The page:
Notices of Intended Prosecution and Section 172 requirements to state the driver

These two documents are very frequently received together, but different considerations apply to each.

Notice of Intended Prosecution

These need to be served before the police can prosecute a number of specified road traffic offences. The law says the motorist has to be warned either verbally or in writing that he may be prosecuted, and it’s to give him a fair warning in reasonably quick time.

This is what a notice of intended prosecution is. The vast majority of notices are received in writing and typically follow the commission of a camera detected offence, such as speeding.

The legislation that applies is contained in Section 1 of the Road Traffic Offenders Act 1988. It states that no one can be convicted of an offence to which that section applies unless he was either warned that he might be prosecuted either at the time the offence was committed, or within 14 days.

The notice must either be served on him or the registered as the keeper of the vehicle at the time of the commission of the offence. It must be put into the post so that it arrives before the 14 days is up.

The period is calculated by ignoring the day of the offence and then counting 14 days. Time is up at midnight on the 14th day.

The law requires the notice to specify the nature of the alleged offence and the time and place where it is alleged to have been committed.

The vast majority of such notices are sent by post by police in a process that is highly automated. The police invariably use ordinary first class post and the legislation deems it to have been delivered on the second working day after posting, “unless the contrary is proved”. That means that a motorist who received it late has to produce some evidence to show it. It can be as simple as a witness being around to see the post being opened and making a note of the date.
It is the date of receipt that matters, not the date upon which it was posted. This is something even the police sometimes misunderstand. They will invariably say that as long as the notice was posted before the end of the 14 day period, that is good enough. It may well be, but if for any reason it was actually received outside the 14 day period no prosecution can proceed. It is important that the date is checked at the beginning of any process to ensure that there is a proper legal basis for a subsequent prosecution.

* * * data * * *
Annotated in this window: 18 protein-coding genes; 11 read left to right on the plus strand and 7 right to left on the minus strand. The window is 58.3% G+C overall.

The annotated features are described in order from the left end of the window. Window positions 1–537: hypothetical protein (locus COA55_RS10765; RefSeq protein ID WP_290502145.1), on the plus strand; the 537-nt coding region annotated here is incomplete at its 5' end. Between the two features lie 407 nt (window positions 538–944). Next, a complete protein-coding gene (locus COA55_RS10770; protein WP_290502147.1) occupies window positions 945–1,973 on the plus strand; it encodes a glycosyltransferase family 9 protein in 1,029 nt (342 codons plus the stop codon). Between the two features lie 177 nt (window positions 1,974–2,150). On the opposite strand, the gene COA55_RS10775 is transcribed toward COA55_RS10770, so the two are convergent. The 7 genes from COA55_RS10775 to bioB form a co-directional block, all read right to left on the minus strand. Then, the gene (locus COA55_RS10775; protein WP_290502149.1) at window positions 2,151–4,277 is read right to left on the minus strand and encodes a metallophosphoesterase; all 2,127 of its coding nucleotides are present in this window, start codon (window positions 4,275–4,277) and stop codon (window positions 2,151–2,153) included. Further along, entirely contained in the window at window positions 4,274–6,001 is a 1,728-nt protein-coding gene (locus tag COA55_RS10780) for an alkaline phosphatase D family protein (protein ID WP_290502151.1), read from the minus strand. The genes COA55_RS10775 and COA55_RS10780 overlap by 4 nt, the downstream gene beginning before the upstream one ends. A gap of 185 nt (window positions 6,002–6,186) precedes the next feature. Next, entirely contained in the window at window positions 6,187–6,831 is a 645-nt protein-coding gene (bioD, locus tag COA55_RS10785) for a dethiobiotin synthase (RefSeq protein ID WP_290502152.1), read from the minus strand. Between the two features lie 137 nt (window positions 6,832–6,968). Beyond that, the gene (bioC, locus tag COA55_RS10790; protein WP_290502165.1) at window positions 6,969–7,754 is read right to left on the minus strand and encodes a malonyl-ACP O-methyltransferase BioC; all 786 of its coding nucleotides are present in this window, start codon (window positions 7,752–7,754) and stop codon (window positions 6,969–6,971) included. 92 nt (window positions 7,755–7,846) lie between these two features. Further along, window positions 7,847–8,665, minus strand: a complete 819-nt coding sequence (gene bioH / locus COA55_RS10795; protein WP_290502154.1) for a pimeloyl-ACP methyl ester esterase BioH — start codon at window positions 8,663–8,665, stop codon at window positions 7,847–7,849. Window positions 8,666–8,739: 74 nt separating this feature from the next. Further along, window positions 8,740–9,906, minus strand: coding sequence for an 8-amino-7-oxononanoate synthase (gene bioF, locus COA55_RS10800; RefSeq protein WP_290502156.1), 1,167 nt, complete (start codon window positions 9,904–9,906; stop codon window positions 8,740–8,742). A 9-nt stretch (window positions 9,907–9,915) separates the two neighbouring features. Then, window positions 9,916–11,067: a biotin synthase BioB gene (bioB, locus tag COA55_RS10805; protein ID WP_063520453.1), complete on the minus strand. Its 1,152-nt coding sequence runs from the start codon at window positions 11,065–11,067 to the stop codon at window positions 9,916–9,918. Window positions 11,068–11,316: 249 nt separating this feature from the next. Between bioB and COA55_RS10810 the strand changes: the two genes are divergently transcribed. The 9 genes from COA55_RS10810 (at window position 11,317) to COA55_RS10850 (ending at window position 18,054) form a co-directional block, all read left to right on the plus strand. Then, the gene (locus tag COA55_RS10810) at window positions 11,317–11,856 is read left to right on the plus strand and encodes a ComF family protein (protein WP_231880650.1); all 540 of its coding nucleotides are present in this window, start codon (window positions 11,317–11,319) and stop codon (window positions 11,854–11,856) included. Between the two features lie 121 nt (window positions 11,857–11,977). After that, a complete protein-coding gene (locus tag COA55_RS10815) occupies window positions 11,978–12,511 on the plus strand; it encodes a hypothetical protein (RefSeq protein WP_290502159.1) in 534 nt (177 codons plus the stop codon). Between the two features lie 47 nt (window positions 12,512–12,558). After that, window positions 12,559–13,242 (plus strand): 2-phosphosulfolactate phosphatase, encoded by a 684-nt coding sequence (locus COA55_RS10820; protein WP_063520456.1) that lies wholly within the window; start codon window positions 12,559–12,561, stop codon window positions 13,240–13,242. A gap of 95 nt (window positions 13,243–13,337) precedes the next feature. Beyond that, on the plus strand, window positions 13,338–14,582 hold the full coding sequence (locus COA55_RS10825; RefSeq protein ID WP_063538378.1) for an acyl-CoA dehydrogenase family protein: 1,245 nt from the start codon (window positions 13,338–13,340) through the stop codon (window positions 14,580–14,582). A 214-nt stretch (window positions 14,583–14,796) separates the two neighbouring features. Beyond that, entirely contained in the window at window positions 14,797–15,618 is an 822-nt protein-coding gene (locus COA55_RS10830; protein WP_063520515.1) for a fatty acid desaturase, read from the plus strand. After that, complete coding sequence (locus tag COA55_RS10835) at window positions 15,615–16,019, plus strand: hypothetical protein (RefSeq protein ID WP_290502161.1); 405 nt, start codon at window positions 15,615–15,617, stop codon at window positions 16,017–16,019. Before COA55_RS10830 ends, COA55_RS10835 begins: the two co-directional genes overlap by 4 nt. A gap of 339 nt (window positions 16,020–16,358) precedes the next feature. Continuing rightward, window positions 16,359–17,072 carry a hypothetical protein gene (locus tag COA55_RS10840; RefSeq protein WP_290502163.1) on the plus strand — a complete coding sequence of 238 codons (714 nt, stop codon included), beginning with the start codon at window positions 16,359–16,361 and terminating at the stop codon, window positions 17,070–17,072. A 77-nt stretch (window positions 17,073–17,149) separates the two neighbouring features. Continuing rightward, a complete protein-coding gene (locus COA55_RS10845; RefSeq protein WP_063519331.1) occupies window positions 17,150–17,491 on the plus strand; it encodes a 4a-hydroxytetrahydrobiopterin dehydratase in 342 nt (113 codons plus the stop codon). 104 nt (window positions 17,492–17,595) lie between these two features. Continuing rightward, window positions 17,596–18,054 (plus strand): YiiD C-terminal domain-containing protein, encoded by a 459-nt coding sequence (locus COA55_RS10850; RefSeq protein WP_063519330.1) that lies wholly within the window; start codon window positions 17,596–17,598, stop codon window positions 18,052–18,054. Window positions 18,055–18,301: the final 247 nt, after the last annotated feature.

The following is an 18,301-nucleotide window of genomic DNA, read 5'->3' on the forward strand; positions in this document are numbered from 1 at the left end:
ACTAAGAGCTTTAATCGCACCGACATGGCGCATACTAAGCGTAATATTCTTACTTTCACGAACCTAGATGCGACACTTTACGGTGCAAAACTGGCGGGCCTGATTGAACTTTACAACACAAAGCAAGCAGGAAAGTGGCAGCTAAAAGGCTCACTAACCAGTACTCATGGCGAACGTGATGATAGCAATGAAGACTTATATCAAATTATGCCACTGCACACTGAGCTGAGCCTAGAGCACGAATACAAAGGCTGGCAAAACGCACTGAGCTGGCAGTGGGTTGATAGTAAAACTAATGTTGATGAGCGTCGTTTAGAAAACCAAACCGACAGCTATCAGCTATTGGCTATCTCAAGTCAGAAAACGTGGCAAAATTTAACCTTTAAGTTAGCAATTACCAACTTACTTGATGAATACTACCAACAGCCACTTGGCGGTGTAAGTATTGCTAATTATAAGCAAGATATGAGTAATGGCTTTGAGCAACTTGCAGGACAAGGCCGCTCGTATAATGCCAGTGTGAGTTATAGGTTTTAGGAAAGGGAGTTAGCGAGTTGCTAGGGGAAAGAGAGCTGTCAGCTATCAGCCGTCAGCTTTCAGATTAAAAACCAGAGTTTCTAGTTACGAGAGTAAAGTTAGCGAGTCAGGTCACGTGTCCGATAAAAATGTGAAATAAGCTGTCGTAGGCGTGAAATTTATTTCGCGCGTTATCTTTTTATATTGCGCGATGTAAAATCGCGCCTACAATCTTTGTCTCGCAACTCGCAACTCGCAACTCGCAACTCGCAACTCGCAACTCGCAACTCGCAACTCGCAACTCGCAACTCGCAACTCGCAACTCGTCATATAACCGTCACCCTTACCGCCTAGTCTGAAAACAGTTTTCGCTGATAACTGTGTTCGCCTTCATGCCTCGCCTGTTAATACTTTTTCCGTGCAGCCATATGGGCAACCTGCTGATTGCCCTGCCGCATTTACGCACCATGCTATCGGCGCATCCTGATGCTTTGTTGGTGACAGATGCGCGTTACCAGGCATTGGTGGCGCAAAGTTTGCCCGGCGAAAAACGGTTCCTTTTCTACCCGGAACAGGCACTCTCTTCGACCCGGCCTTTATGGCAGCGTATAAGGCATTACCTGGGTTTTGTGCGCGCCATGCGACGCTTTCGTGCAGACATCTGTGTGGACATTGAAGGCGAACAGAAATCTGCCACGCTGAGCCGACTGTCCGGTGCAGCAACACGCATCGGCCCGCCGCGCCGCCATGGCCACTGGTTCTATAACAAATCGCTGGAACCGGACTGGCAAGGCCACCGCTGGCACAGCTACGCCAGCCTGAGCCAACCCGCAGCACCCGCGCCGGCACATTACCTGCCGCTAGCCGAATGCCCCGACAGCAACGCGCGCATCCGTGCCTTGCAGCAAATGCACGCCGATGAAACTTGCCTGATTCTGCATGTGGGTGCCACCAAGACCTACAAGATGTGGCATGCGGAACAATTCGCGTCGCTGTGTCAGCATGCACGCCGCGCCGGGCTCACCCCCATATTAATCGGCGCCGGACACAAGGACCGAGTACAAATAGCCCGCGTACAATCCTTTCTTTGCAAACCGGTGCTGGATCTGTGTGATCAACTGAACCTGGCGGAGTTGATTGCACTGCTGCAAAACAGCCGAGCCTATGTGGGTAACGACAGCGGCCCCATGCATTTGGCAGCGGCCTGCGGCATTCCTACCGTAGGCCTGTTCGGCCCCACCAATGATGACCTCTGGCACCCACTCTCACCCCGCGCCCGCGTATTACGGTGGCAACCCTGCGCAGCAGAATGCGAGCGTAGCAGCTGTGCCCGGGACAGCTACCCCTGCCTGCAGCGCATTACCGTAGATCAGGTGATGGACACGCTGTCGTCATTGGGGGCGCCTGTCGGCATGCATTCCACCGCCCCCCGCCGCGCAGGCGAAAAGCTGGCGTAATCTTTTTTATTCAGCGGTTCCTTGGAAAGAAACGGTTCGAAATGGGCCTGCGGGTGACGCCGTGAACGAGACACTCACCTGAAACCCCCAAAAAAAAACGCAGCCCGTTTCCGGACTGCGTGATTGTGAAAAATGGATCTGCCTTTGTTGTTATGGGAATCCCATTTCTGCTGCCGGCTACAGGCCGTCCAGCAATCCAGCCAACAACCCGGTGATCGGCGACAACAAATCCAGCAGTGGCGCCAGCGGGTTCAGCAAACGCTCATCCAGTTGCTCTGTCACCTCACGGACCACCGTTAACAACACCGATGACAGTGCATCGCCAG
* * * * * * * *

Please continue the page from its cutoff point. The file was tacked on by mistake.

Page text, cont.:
I can help check to ensure the notice requirement has been complied with.

SECTION 172 REQUIREMENTS

Section 172 of the Road Traffic Act 1988 gives the police a statutory power to require the registered keeper of a vehicle or anyone else who might be able to help, to state who was driving it on a specified occasion.

I have dealt with very many prosecutions brought against people who for one reason or another have allegedly failed to comply with section 172. It is a very technical piece of legislation which the police sometimes get wrong.
The following are examples I have frequently encountered:

  • The notice was never in fact received by the registered keeper or motorist. The police will assume it was delivered but it is a fact of life that sometimes they don’t arrive, and it is a defence to a subsequent prosecution. A motorist cannot be convicted of failing to provide information if the notice was never received:
  • The notice was completed and sent back, but the police say they never got it. I have dealt with many instances of this where the response was lost in the post, or the police lost it in processing. Again, it is a defence to an allegation of failure to provide information
  • The keeper completed the notice as best he could by giving whatever information he had. The police sometimes expect complete details to be provided but sometimes this cannot be done for perfectly good reasons. This is a good defence to a subsequent prosecution. The registered keeper has done the best he can.

Notices addressed to companies have to comply with strict requirements and sometimes the police overlook them. If the notice was incorrectly addressed there can be a difficulty with a subsequent prosecution.

I can help with any issues on these requirements.

More detail on section 172 notices

172 Notices Practical advice

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